Eva and I had just arrived at Sydkoster, an island barely south of the Norwegian border in the Skagerrak and north of Denmark’s Jutland, when we both espied an advertisement for a music festival which was to have its final presentations on the following day.
Without hesitation we decided to walk the English mile or so from our rented fryggebod to the site of the musical offerings, and laid down SEK250 each for the following day’s presentation at 7PM. I could not resist hearing a rendering, in an intimate setting, of Antonín Dvořák’s “Dumky” Trio Op. 90 in E-minor, and Felix Mendelssohn’s Trio in C-minor, Op. 66, both performed by the Dahlkvist Trio, a group of which I had had no previous knowledge (and about which much more, below). I was familiar with the Dvořák piece, but wasn’t sure about the Mendelssohn—but anything by this composer is good to hear.
It was threatening rain the evening of the outdoor concert at Kosters Trädgårdar, but we had paid our money already and we speculated that if the weather turned too inclement, the concert would move into the adjacent restaurant—and it was so. We garnered seats exactly in front of the Dahlkvist sisters, a mere meter or two from their instruments, violin and cello. The pianist, Henrik Måwe, was situated behind the two women such that we had a clear view of his hands on the keyboard (again, more about him and the others, below).
It was a small but attentive audience, some eating and some, like us, just sitting and waiting for the performers and the stage crew to adjust to the alternate venue. We had a glass of wine while waiting for the concert to begin.
So intimate was the setting, it was natural for me to have a brief, friendly word with the violinist as she adjusted her chair and stand.
Now, about the music…
I realized quickly that my subliminally lowered expectations were influenced by the rustic island setting. I was immediately blown away by these highly skilled professional musicians. Their youth (all seemingly in their mid-20s) was an asset in the vigor required of them for the Dumke Trio, a challenging piece of six movements. It was, from my point of view, perfectly played and passionately executed.
During the break before they played the Mendelssohn piece, I chatted with one of the women (perhaps they will forgive my misremembering which because they are twins) and learned that ordinarily the sisters play together or with their eponymous quartet. This series of concerts was the first occasion playing as a trio with their pianist colleague, Henrik Måwe. I remarked that the three of them seemed completely attuned in their playing.
I wasn’t familiar with the Mendelssohn piece, but in the last two movements I discerned riffs and phrases from other of Mendelssohn’s works, and found interesting the clear sound of a hymn-like passage in the final movement. Again the playing was perfect and thrilling, the other listeners giving loud and long applause to verify my impressions.
The three were prepared for an encore—Cavalleria Rusticana, an opera in one act by Pietro Mascagni, transcribed for a trio. The audience was delightfully surprised by two tenors (whom I thought were solely stage hands) performing an exciting duet/aria for one of the many movements of the piece.
What an unexpected pleasure to greet us upon the first full day of our week-long vacation on the island of Sydkoster in the County of Västra Götaland, Sweden.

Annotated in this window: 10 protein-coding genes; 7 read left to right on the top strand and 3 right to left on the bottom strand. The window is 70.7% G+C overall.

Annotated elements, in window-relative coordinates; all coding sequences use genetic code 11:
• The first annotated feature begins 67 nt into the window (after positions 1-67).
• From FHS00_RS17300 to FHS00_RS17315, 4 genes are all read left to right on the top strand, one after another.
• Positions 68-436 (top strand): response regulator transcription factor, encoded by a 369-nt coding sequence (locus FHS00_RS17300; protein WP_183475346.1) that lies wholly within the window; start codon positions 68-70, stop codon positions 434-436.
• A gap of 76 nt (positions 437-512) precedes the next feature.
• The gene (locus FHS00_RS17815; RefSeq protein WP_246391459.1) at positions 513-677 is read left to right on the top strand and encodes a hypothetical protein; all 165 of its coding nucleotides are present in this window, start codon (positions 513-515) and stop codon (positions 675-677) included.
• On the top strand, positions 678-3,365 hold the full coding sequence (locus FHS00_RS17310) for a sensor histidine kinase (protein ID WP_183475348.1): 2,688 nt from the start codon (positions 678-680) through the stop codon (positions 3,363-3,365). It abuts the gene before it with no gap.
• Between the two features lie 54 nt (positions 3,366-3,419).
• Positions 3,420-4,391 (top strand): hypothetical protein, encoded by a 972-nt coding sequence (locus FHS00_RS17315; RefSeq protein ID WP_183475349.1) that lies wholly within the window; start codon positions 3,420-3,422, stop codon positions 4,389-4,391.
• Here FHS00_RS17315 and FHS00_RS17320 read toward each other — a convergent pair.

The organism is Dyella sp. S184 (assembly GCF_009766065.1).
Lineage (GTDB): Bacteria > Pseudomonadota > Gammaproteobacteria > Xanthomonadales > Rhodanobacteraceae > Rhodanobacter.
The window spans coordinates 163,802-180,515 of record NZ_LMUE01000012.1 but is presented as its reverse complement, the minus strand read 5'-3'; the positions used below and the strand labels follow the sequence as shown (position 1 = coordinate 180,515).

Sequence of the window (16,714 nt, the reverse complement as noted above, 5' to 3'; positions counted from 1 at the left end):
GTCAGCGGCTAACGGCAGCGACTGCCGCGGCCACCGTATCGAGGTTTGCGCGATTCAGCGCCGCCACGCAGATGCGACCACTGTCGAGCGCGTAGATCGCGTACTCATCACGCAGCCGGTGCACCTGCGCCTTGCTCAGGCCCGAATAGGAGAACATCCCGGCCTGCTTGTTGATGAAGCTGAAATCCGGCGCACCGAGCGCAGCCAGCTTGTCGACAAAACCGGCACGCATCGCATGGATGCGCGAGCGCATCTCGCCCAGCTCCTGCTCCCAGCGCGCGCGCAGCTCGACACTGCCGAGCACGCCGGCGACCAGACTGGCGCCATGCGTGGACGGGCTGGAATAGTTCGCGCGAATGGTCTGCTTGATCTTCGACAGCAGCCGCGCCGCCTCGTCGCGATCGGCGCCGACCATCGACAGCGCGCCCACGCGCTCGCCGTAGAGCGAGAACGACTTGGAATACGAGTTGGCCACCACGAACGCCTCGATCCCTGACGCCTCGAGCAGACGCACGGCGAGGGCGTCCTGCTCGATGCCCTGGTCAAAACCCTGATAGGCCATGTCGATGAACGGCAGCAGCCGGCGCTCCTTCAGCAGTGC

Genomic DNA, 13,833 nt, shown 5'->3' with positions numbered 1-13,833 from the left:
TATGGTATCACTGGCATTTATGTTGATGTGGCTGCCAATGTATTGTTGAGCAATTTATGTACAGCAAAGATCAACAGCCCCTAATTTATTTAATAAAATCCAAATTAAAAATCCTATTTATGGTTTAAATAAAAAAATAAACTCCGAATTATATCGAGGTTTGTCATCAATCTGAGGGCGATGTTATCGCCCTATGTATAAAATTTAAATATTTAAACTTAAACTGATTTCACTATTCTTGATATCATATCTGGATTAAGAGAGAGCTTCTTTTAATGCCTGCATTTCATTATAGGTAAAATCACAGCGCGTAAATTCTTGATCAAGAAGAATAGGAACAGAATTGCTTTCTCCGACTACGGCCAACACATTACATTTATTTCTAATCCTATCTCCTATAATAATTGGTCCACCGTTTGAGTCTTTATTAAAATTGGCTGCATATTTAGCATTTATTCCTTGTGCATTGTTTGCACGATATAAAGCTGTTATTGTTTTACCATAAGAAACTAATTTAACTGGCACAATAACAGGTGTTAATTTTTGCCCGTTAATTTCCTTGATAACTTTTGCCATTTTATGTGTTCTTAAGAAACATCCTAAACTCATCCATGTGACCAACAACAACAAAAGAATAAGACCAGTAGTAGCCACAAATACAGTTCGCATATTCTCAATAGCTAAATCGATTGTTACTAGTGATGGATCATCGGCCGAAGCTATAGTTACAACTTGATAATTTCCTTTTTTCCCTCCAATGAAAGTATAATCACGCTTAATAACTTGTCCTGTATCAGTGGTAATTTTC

I don’t know if these musicians will continue as a trio, but the Dahlkvist Quartet will continue to tour Europe. I’ll be sure to attend their Stockholm concert on 13 April 2013. Here is the quartet’s current schedule.
Now about the musicians…
Hanna Dahlkvist, Cello
Hanna Dahlkvist was born 1986 in Stockholm. She started playing cello as a teenager, studying under Ulrika Edström. In 2004 she began her studies under Torleif Thedéen at Stockholm’s Royal College of Music at Edberg Castle (Edsbergs Musikinstitut/Kungliga Musikhögskolan). In 2009 she completed her formal education by performing an acclaimed diploma concert, together with the Swedish Radio Symphony Orchestra, of Witold Lutoslawski’s cello concerto. Hanna currently studies with the French cellist Michel Strauss in Paris where she is working toward a Master of Music at Conservatoire Nationale Supérieure de Musique.
Kersti Dahlkvist, Violin
Kersti Dahlkvist was born 1986 in Stockholm. When just a few years old she started singing, and playing violin and piano. In her teens she studied violin with Sergej Bolkhovets and later with Marika Fältskog at Nordiska Musikgymnasiet. After high school she began graduate studies at Royal College of Music in Stockholm. She graduated the spring 2008 in the class of Henryk Kowalski. Kersti finished master studies the spring 2010 at the chamber music program at Edsberg Castle/Royal College of Music. Her professor was Per Enoksson. Since autumn 2009 Kersti has been is studying with Pavel Vernikov in a post graduate course, at Scuola di Musica di Fiesole, Italy.
Kersti plays on a violin built by Fabio Piagentini 2010 in Lucca, Italy.
Henrik Måwe, Piano
Henrik made his debut recital in Stockholm, in 2008, and in the same year performed as a soloist with the Royal Philharmonic Orchestra of Stockholm. Henrik has performed as a soloist in all the Nordic countries, England, Ireland, France, Germany, Poland, Spain and South Africa. He is also seen and heard frequently on Swedish TV, radio and other media.
Since 2008 Henrik has been a chamber music coach at the “Lilla Akademien” in Stockholm. There he also works as the assistant to Staffan Scheja, professor and head of the piano department at the Royal College of Music.